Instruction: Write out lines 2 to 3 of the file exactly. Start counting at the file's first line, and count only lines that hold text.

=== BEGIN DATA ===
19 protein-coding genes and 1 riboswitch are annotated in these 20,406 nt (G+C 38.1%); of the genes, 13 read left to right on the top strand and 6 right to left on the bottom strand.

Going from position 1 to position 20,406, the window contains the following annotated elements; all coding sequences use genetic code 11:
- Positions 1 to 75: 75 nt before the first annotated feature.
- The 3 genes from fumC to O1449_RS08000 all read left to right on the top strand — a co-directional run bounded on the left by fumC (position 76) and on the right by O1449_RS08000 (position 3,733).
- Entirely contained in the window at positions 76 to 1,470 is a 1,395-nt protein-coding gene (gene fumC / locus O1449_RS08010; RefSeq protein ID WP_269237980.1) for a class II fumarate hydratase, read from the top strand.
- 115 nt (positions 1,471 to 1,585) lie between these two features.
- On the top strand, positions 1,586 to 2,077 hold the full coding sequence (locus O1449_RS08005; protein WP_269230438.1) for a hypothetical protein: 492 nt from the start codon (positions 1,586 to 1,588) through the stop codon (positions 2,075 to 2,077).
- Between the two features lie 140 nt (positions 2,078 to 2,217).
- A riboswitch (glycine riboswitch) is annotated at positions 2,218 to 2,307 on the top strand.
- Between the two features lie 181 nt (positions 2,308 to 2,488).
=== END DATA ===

Going from position 1 to position 20,406, the window contains the following annotated elements; all coding sequences use genetic code 11:
- Positions 1 to 75: 75 nt before the first annotated feature.